The debt is owed to people and institutions around the world, one-third of whom are outside the US. They include any buyer of government-issued securities like bonds, as well as the US Federal Reserve and other central banks – with Japan, China and the UK atop the list.
When the US government comes close to the ceiling, numbers can be crunched to buy a little more time, such as the “extraordinary measures” Dr Yellen said would be introduced in coming weeks.
Eventually, however, the accounting tricks run out, and the debt ceiling can’t be avoided – it has to be raised, or chaos erupts.
What happens if the US defaults on its debt?
If the US were to default on its debt, economist generally predict chaos would ensue.
Goldman Sachs last month warned that a mere close call could set off turmoil on Wall Street, devastating the retirement accounts and investment portfolios of everyday Americans.
“It seems likely that uncertainty over the debt limit in 2023 could lead to substantial volatility in financial markets,” Goldman Sachs economists wrote.
A failure to raise the debt limit in time would “pose greater risk to government spending and ultimately to economic growth than it would to Treasury securities themselves,” they said.
The shifting of funds to avoid a crisis could impact other payments, including social security and veterans’ benefits, Goldman Sachs added, saying “a failure to make timely payments would likely hit consumer confidence hard.”
A recent report by Moody’s Analytics, too, described the possibility the US could default on its debt as “devastating” and “unimaginable”.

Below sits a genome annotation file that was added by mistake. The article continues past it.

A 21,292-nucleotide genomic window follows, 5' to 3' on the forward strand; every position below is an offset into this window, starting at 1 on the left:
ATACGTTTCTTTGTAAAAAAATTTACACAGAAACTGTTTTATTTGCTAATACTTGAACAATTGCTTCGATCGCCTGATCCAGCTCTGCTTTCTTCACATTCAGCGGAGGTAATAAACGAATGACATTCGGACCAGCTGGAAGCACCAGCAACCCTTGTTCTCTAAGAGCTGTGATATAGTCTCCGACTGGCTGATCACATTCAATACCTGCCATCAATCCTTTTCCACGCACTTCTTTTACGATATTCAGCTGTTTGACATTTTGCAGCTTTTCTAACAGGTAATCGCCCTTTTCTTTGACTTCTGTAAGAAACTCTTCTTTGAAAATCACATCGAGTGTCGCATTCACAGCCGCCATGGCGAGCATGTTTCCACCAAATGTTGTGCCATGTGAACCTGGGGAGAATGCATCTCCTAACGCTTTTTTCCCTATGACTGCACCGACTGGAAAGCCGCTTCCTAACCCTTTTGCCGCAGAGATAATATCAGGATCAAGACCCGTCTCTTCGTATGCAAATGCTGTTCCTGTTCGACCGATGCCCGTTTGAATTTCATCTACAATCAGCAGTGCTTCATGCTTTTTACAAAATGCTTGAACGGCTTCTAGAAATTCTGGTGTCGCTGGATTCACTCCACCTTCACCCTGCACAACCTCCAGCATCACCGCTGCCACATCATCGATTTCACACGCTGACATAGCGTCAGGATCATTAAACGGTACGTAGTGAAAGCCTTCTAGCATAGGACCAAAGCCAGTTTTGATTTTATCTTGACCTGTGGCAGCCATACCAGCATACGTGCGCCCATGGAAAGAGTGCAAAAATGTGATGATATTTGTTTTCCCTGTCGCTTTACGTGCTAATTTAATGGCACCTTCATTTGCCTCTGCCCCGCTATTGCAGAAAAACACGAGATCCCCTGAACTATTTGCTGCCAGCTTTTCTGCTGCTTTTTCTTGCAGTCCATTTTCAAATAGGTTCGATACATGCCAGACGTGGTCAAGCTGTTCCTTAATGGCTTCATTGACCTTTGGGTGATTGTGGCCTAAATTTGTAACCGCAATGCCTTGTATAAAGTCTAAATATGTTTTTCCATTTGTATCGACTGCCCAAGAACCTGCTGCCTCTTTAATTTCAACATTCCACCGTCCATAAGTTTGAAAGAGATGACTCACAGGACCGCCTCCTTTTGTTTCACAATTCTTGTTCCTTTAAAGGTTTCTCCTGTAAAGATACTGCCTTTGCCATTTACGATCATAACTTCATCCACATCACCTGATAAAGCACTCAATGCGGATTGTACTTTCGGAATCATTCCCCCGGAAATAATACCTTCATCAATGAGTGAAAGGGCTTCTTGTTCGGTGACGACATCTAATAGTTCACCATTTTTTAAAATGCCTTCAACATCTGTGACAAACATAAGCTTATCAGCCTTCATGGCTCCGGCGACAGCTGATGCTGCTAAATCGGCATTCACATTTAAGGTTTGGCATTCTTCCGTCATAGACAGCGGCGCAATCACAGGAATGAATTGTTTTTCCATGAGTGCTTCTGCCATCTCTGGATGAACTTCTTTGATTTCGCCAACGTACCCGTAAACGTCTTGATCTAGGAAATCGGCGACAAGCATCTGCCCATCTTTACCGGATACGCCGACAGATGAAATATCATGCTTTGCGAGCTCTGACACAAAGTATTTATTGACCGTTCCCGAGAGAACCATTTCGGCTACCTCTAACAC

They predicted six million jobs would be lost, the country’s GDP would decline by almost four per cent, and stock prices would plunge by almost one-third.
Longer term, however, a default could permanently embed uncertainty into the world economy, devastating the assumption that the US government is a reliable body in which to invest.
In 2011 – the last time the debt ceiling debate looked particularly dire – mere talk of a default caused the first credit downgrade in US history, wiping seven per cent from the stock market in a single day.
In her letter to Mr McCarthy, Dr Yellen urged politicians to “act in a timely manner” either to increase or suspend the debt limit.
“Failure to meet the government’s obligations would cause irreparable harm to the US economy, the livelihoods of all Americans, and global financial stability,” she wrote.
Why does the US have a debt limit?
Many politicians are opposed to having a debt ceiling at all.
Democratic Senator Elizabeth Warren, for instance, has said she would “get rid of the debt ceiling altogether”, claiming it “serves no function except to create leverage”.
In one survey, 84 per cent of American economists agreed it created unnecessary uncertainty.
Texas Republican Dan Crenshaw, on the other hand, called the debt limit a “necessary evil”.
“It’s the only time that you can actually negotiate ways to get out budget under control,” he said.
Many countries have racked up considerable debts over the pandemic, including Australia, where the national debt is just shy of $1 trillion. Australia previously had a debt ceiling of $300 billion, which was abolished in 2013. Raising the debt ceiling doesn’t necessarily make way for yet more government spending. Typically, it is only done so that Congress can repay the bills the US already owes.
– With the New York Post